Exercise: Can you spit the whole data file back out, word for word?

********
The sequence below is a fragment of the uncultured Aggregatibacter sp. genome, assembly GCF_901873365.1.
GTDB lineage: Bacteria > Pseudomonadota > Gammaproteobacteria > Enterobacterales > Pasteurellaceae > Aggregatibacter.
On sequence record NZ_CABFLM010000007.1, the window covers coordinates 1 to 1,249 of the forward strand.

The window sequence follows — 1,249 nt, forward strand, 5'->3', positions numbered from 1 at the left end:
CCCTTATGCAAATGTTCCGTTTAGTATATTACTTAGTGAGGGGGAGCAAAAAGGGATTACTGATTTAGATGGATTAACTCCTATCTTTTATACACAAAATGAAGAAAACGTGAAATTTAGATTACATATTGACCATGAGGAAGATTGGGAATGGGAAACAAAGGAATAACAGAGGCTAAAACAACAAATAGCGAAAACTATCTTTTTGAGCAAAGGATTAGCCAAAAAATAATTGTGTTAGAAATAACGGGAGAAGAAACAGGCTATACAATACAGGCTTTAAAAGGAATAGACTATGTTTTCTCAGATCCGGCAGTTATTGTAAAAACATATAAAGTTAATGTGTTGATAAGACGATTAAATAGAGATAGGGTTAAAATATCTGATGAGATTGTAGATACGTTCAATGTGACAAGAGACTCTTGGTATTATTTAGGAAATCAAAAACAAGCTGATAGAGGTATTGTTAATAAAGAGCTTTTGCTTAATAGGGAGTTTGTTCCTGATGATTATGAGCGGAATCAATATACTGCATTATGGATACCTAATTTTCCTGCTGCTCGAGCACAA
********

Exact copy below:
The sequence below is a fragment of the uncultured Aggregatibacter sp. genome, assembly GCF_901873365.1.
GTDB lineage: Bacteria > Pseudomonadota > Gammaproteobacteria > Enterobacterales > Pasteurellaceae > Aggregatibacter.
On sequence record NZ_CABFLM010000007.1, the window covers coordinates 1 to 1,249 of the forward strand.

The window sequence follows — 1,249 nt, forward strand, 5'->3', positions numbered from 1 at the left end:
CCCTTATGCAAATGTTCCGTTTAGTATATTACTTAGTGAGGGGGAGCAAAAAGGGATTACTGATTTAGATGGATTAACTCCTATCTTTTATACACAAAATGAAGAAAACGTGAAATTTAGATTACATATTGACCATGAGGAAGATTGGGAATGGGAAACAAAGGAATAACAGAGGCTAAAACAACAAATAGCGAAAACTATCTTTTTGAGCAAAGGATTAGCCAAAAAATAATTGTGTTAGAAATAACGGGAGAAGAAACAGGCTATACAATACAGGCTTTAAAAGGAATAGACTATGTTTTCTCAGATCCGGCAGTTATTGTAAAAACATATAAAGTTAATGTGTTGATAAGACGATTAAATAGAGATAGGGTTAAAATATCTGATGAGATTGTAGATACGTTCAATGTGACAAGAGACTCTTGGTATTATTTAGGAAATCAAAAACAAGCTGATAGAGGTATTGTTAATAAAGAGCTTTTGCTTAATAGGGAGTTTGTTCCTGATGATTATGAGCGGAATCAATATACTGCATTATGGATACCTAATTTTCCTGCTGCTCGAGCACAA